Reclamation invests in novel invasive mussel research

Written by: Peter Soeth

The caption is invasive mussel larvae under a microscope.
The caption is invasive mussel larvae under a microscope.
WASHINGTON — The Bureau of Reclamation has signed a $755,800 cooperative agreement with Biomilab LLC to develop a novel technique to control invasive quagga and zebra mussels. Biomilab is pursuing this goal using cutting-edge methods of cell culture, genetic engineering and genomic modification.

Biomilab received the only full award in Reclamation’s Eradication of Invasive Mussels in Open Water Prize Competition in 2018. The prize competition was a theoretical challenge and sought innovative solutions to eradicate invasive quagga and zebra mussels from large reservoirs, lakes and rivers in a cost-effective and environmentally sound manner. This contract is building upon what was learned in this prize competition.

The funding provided for Biomilab's research is just one of the invasive mussel research activities being undertaken in 2020. Reclamation is investing a total of $1.85 million in invasive mussel research in 2020. Reclamation is collaborating with the U.S. Geological Survey, U.S. Army Corps of Engineers and other private companies on many of these research efforts.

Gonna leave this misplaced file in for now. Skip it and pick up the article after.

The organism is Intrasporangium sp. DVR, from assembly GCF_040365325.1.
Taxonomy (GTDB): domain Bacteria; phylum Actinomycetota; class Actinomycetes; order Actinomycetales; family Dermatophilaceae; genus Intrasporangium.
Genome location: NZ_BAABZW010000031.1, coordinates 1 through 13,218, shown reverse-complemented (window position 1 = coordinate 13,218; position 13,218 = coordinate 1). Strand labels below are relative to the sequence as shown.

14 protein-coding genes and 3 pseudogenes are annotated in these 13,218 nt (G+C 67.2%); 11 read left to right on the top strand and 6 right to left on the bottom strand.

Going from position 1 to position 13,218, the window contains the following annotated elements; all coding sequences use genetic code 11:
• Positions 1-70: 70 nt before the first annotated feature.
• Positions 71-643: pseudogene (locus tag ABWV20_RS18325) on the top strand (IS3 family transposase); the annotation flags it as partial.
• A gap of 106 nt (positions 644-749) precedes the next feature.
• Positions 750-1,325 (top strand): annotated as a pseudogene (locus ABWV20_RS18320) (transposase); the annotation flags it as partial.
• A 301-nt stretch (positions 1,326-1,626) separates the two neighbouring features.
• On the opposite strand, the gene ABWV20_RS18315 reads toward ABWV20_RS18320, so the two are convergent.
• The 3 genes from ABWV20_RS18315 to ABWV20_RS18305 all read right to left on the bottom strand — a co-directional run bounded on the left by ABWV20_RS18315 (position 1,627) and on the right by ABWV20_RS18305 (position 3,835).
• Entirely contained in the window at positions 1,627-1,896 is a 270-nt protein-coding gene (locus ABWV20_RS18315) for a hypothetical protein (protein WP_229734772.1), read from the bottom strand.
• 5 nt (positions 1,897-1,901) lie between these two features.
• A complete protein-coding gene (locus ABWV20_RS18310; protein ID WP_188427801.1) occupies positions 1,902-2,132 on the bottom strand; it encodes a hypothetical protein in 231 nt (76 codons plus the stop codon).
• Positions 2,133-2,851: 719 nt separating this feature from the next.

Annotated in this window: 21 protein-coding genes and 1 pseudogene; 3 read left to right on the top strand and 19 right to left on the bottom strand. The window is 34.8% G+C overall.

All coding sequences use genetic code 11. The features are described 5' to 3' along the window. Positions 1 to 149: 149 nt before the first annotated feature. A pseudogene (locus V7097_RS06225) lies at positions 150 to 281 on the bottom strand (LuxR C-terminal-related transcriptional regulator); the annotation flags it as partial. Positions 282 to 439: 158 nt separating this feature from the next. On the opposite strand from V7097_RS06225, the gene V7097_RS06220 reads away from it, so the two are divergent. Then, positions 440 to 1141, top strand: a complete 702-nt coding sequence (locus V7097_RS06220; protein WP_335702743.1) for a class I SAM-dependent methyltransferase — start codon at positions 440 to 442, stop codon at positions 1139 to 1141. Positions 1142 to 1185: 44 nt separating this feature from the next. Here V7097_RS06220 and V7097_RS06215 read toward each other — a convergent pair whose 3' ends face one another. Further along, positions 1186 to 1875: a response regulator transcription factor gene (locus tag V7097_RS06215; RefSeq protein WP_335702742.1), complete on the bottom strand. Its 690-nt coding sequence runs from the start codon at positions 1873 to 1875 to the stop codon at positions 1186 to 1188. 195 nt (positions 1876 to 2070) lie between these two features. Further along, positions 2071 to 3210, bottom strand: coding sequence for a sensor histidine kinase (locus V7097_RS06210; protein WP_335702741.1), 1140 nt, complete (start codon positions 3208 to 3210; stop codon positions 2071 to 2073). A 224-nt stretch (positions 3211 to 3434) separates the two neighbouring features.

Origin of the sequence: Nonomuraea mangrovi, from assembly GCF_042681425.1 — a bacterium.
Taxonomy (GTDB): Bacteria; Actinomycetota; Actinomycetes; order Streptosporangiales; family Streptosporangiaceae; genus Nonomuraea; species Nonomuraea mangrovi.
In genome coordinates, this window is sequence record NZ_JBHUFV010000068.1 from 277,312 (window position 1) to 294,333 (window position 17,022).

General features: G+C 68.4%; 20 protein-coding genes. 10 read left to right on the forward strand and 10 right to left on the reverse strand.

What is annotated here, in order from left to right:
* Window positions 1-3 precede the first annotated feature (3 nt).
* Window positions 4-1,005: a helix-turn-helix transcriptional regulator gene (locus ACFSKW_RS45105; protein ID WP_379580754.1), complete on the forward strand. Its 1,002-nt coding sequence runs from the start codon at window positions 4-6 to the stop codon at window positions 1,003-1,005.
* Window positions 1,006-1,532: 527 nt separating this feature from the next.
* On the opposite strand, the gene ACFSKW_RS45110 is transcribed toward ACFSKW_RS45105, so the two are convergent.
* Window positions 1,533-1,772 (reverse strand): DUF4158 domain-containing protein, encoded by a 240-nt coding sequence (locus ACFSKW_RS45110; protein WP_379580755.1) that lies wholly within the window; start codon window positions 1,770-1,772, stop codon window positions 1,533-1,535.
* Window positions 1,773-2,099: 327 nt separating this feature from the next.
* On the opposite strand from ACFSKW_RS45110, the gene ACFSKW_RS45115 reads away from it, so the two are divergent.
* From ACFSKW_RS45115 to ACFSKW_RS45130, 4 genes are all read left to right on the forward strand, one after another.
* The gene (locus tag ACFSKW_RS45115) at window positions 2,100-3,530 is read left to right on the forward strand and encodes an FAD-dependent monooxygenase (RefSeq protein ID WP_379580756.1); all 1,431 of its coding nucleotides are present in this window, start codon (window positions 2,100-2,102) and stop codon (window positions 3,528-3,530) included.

"Invasive mussels pose significant challenges to water managers and can significantly damage the natural ecology of water systems," said Deputy Commissioner for Operations David Palumbo. "These research investments focus our efforts on improvements in monitoring, controlling and predicting the spread of invasive mussels at Reclamation sites."

Research activities include, the development of control methods for mussel settlement prevention at hydropower facilities including carbon dioxide treatment, electrical treatment, coatings and self-cleaning strainers, identification of parasites from the invasive mussel’s native range to be used as biological control agents, and sequencing the quagga mussel genome as a tool for genetic control. Risk mapping and predictive modeling of mussel spread in the West is also being pursued, along with studies designed to help better understand the impact and cost of mussels to Reclamation.

Funding for these projects comes from Reclamation’s Research and Development Office and Reclamation's support for the Department of the Interior's Safeguarding the West from Invasive Species Initiative.

To learn more about invasive mussels and view a complete lists of research projects, please visit

Published on January 24, 2020